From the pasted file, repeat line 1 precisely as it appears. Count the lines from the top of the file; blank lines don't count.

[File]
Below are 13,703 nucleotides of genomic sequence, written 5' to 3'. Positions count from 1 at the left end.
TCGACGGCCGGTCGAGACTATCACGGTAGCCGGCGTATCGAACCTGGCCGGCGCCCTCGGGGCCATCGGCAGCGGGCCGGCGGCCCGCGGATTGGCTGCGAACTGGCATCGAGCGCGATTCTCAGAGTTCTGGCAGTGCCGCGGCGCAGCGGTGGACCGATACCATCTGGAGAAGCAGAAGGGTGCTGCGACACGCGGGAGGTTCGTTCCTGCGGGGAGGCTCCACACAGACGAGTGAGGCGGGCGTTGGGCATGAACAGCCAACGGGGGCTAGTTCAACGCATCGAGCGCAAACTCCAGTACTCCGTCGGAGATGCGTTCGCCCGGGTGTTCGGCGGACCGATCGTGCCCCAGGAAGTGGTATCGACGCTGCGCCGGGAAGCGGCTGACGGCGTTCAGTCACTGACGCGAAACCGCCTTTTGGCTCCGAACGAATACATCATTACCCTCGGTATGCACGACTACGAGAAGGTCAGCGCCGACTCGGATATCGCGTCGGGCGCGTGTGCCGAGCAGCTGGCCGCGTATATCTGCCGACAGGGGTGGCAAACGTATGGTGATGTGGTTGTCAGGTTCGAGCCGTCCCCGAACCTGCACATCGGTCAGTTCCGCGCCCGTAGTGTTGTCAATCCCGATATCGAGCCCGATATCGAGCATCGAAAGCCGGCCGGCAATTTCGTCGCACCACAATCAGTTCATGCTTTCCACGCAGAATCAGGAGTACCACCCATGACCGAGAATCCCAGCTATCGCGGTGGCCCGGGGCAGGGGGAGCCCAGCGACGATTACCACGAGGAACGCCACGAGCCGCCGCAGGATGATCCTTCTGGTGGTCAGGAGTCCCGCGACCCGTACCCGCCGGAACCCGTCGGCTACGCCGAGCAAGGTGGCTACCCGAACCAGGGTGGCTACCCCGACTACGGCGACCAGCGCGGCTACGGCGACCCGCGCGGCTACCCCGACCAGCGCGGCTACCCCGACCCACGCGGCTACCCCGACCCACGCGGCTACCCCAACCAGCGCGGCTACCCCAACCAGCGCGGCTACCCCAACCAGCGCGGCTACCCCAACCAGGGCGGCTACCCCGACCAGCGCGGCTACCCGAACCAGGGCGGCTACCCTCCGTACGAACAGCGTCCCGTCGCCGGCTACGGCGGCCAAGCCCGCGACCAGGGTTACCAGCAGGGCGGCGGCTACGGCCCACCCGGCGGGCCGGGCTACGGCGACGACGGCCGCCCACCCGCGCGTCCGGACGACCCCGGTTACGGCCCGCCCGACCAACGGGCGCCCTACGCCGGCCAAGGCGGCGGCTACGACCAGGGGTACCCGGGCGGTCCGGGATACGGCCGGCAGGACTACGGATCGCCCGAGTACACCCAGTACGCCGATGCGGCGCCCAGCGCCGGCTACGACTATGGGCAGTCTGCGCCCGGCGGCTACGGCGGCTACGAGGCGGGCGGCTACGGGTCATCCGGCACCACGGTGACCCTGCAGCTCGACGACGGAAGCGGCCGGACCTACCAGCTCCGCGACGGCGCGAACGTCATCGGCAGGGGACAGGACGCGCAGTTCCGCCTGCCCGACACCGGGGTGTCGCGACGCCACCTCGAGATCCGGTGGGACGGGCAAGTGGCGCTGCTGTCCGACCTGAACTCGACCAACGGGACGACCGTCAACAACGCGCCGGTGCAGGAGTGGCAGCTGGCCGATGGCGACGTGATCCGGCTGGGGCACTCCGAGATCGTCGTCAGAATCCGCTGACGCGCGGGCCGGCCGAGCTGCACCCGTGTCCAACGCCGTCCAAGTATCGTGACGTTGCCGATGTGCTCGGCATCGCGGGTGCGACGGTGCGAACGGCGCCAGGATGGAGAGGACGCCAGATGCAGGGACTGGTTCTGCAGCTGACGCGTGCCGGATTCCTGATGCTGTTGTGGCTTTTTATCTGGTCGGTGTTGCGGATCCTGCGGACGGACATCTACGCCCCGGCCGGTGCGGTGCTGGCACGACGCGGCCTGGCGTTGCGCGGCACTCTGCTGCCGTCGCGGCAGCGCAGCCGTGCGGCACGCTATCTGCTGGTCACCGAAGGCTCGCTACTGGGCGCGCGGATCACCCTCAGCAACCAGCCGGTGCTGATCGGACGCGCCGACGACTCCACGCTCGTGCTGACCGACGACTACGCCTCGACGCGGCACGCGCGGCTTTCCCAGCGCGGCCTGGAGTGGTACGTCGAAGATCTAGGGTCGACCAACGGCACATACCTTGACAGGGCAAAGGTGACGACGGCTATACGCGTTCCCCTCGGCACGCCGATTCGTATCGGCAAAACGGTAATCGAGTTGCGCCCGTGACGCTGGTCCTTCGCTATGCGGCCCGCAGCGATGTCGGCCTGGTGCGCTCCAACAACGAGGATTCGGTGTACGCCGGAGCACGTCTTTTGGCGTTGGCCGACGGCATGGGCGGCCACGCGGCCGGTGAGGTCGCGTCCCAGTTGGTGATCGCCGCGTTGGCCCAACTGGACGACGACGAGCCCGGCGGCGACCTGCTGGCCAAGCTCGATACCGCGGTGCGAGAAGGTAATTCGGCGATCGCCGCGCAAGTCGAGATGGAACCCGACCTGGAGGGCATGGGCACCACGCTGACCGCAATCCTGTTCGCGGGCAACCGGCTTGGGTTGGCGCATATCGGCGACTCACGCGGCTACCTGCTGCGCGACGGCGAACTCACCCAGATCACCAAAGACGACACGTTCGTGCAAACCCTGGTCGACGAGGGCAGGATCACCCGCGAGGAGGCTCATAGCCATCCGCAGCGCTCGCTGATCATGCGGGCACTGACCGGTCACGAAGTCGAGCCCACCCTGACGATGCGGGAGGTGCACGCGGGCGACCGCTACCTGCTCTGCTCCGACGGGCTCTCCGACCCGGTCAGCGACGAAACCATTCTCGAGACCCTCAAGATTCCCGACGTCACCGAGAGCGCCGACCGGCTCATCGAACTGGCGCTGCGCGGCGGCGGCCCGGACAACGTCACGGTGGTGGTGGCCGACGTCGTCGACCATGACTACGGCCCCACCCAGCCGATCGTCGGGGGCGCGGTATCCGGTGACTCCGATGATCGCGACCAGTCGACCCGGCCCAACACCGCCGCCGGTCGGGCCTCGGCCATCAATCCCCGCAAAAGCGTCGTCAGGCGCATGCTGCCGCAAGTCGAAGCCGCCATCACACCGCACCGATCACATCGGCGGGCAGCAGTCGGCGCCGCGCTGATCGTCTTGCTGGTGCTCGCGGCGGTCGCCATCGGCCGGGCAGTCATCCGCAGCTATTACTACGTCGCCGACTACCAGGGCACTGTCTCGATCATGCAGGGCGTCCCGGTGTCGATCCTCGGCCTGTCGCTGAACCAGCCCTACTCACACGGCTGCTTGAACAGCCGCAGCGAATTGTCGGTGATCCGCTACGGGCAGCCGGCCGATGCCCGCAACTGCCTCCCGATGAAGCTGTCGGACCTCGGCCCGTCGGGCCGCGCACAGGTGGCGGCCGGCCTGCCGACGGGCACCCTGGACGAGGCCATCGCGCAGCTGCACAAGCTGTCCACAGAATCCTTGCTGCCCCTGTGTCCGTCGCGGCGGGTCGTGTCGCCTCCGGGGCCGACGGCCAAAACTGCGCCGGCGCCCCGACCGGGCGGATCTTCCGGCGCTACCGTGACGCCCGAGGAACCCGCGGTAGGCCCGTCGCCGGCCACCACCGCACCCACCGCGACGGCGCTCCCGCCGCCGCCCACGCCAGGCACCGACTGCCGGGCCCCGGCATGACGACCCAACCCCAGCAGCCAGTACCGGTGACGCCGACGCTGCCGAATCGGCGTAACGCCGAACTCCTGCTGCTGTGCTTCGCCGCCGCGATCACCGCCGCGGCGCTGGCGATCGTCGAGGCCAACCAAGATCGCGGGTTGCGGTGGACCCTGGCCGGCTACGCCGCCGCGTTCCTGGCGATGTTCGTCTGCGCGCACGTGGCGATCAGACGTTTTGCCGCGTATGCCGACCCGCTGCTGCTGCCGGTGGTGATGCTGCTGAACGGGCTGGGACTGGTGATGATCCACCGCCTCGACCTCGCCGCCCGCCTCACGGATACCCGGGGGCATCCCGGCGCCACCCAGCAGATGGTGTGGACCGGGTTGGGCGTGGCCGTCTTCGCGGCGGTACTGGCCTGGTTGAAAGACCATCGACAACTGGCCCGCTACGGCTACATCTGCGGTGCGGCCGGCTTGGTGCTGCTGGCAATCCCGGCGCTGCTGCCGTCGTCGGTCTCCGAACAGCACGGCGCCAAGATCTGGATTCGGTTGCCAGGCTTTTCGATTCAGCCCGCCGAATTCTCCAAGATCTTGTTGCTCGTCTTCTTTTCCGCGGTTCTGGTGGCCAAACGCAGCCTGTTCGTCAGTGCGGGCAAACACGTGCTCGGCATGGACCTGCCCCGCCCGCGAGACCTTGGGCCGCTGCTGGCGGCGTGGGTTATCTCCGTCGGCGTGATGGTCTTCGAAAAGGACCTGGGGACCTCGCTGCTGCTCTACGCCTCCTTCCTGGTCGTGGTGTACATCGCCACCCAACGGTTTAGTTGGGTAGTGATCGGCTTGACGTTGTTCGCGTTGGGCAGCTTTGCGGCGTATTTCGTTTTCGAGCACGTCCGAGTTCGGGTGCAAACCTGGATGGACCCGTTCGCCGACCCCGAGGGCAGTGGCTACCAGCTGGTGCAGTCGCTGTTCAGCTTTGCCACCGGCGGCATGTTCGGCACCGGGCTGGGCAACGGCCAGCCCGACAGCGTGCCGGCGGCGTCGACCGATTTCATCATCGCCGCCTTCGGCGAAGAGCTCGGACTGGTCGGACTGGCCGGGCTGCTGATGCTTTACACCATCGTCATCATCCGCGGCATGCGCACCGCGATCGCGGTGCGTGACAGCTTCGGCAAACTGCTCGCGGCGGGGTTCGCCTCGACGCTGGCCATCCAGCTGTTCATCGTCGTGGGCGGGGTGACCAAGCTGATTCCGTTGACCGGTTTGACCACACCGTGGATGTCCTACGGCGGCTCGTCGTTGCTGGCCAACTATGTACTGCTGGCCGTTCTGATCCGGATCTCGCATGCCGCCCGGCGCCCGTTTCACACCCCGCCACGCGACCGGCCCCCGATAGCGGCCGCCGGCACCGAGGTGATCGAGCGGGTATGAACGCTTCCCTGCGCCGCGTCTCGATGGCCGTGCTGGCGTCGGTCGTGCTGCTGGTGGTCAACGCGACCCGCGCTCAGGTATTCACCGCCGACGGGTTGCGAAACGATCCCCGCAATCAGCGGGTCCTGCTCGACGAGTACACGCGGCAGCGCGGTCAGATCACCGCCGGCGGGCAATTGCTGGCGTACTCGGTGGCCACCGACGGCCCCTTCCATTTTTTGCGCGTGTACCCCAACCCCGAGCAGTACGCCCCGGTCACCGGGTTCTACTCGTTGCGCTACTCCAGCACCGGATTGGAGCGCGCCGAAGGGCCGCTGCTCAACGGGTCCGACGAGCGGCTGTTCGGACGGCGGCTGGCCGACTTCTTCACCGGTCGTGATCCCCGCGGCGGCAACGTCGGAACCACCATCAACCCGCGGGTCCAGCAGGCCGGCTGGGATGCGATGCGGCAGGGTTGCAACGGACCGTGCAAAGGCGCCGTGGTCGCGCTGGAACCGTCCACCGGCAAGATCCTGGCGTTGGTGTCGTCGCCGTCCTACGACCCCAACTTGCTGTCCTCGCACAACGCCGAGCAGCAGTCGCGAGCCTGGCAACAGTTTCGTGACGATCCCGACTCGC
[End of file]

Below are 13,703 nucleotides of genomic sequence, written 5' to 3'. Positions count from 1 at the left end.